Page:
Haemolytic and adhesive properties of Treponema hyodysenteriae
Optimal conditions for preparation and storage of haemolysin
were determined using spirochaetes harvested from rabbit
serum broth. Haemolysin was purified by fractionation on
Whatman DEAE Cellulose and Sephadex G100, purity being assessed
by SDS-PAGE. The molecular weight of the haemolysin was
estimated by gel filtration to be 19,000 daltons although
analysis on SDS-PAGE suggested that the molecular weight
of haemolysin dissociated from the RNA-core carrier was
much lower. The purified haemolysin was not antigenic.
The unpurified haemolysin caused lysis of several species
of erythrocyte and was cytotoxic towards a range of cell
monolayers, embryo bovine lung fibroblasts being the most
sensitive. The cytotoxic activity of the haemolysin was
quantified using a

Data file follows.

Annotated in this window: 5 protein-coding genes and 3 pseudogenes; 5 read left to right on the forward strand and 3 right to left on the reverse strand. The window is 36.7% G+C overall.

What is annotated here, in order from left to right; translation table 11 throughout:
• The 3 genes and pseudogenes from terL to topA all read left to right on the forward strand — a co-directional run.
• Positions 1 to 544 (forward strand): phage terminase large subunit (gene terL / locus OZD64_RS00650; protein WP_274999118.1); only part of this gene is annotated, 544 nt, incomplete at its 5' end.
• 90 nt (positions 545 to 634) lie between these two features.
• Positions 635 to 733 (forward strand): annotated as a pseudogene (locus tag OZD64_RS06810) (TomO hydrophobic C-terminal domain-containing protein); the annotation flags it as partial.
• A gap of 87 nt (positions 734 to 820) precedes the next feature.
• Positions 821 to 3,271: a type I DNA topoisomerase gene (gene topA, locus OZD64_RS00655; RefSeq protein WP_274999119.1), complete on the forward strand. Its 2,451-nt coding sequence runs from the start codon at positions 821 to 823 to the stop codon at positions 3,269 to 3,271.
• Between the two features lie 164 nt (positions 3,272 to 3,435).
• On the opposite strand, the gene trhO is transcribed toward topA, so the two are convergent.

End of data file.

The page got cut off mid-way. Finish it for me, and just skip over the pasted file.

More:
release assay. Of the porcine
inflammatory cells tested, lymphocytes were the most sensitive.
After purification the preparation was haemolytic and leucotoxic
but was less cytotoxic.
Lower concentrations of haemolysin were produced by
an avirulent strain of T. hyody4enteniae than from the virulent
strain and it was not toxic for embryo bovine lung fibroblasts.
No toxic effect of haemolysin from virulent strains
of T. hyody4entetiae was demonstrated either by inoculation
of high concentrations into ligated colonic loops in pigs
or by intragastric inoculation of CFI mice.
The treponemal haemolysin is similar to Streptolysin
S in the requirement for a carrier molecule to demonstrate invino haemol. ysis, and with respect to molecular weight, lack
of antigenicity, cytotoxic activity and the effect on lymphocytes.
When T. hyodyzente4iaew as incubated with excised colonic
tissue slices and inoculated into ligated colonic loops
in pigs, spirochaetes associated with the mucus rather than
attaching to the colonic epithelium. Within 2 hours, spirochaetes
were observed in the bottom of crypts suggested that a chemotactic
mechanism may be more important than attachment in enabling
T. hyodyzenten£ae to establish in the colon.